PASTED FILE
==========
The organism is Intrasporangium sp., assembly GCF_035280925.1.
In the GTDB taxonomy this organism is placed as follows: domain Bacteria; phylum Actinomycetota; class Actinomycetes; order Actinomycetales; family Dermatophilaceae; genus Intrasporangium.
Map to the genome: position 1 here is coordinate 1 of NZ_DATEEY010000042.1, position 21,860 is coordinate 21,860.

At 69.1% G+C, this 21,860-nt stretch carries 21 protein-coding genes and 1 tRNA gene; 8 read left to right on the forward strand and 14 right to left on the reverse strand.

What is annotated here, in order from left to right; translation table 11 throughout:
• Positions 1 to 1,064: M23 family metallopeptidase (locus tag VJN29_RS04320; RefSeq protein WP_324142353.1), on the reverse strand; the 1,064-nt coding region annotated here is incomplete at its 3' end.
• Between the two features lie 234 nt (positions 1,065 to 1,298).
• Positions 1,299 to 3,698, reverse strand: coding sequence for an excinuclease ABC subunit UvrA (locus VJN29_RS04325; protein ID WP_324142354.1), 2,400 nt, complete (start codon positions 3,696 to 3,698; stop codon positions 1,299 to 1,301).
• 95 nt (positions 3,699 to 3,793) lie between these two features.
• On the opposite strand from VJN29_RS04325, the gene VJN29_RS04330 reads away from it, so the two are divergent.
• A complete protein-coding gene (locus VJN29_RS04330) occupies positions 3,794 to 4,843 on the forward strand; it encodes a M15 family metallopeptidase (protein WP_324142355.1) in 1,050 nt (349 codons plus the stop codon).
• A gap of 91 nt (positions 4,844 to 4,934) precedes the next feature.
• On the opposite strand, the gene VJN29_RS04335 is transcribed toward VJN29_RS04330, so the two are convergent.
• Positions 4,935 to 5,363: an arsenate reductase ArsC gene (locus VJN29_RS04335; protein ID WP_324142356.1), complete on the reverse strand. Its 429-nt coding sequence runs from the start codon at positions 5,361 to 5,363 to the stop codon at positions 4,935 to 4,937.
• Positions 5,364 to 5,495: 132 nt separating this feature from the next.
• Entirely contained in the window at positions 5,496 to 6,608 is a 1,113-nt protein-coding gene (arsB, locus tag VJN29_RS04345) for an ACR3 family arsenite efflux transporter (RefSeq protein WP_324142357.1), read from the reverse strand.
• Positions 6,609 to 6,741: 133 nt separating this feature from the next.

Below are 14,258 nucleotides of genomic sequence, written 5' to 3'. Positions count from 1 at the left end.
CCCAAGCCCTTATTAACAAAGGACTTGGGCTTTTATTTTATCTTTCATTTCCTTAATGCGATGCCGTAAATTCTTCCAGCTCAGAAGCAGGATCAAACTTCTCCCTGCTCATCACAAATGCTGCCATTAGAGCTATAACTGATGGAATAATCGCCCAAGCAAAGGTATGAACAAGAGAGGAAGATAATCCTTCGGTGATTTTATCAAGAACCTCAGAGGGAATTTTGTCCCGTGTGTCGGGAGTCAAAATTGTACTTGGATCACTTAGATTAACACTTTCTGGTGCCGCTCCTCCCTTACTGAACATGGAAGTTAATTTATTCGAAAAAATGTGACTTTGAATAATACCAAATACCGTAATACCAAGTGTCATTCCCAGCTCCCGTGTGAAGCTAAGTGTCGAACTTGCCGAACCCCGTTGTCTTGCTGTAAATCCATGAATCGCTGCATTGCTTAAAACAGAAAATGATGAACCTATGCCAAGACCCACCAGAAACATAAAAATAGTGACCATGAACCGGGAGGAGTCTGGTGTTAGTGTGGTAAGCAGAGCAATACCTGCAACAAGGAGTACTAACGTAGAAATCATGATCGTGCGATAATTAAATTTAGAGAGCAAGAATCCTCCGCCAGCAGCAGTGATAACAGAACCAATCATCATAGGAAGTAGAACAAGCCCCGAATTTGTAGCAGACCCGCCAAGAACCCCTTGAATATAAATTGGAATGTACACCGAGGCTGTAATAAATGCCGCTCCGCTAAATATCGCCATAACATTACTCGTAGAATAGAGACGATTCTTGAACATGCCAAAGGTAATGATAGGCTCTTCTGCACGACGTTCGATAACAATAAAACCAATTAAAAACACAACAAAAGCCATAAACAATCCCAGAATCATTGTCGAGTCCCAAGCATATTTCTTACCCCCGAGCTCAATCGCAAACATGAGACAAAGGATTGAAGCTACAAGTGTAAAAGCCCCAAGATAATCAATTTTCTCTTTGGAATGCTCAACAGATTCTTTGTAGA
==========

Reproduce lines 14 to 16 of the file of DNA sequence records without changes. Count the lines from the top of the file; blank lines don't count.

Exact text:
• Positions 4,935 to 5,363: an arsenate reductase ArsC gene (locus VJN29_RS04335; protein ID WP_324142356.1), complete on the reverse strand. Its 429-nt coding sequence runs from the start codon at positions 5,361 to 5,363 to the stop codon at positions 4,935 to 4,937.
• Positions 5,364 to 5,495: 132 nt separating this feature from the next.
• Entirely contained in the window at positions 5,496 to 6,608 is a 1,113-nt protein-coding gene (arsB, locus tag VJN29_RS04345) for an ACR3 family arsenite efflux transporter (RefSeq protein WP_324142357.1), read from the reverse strand.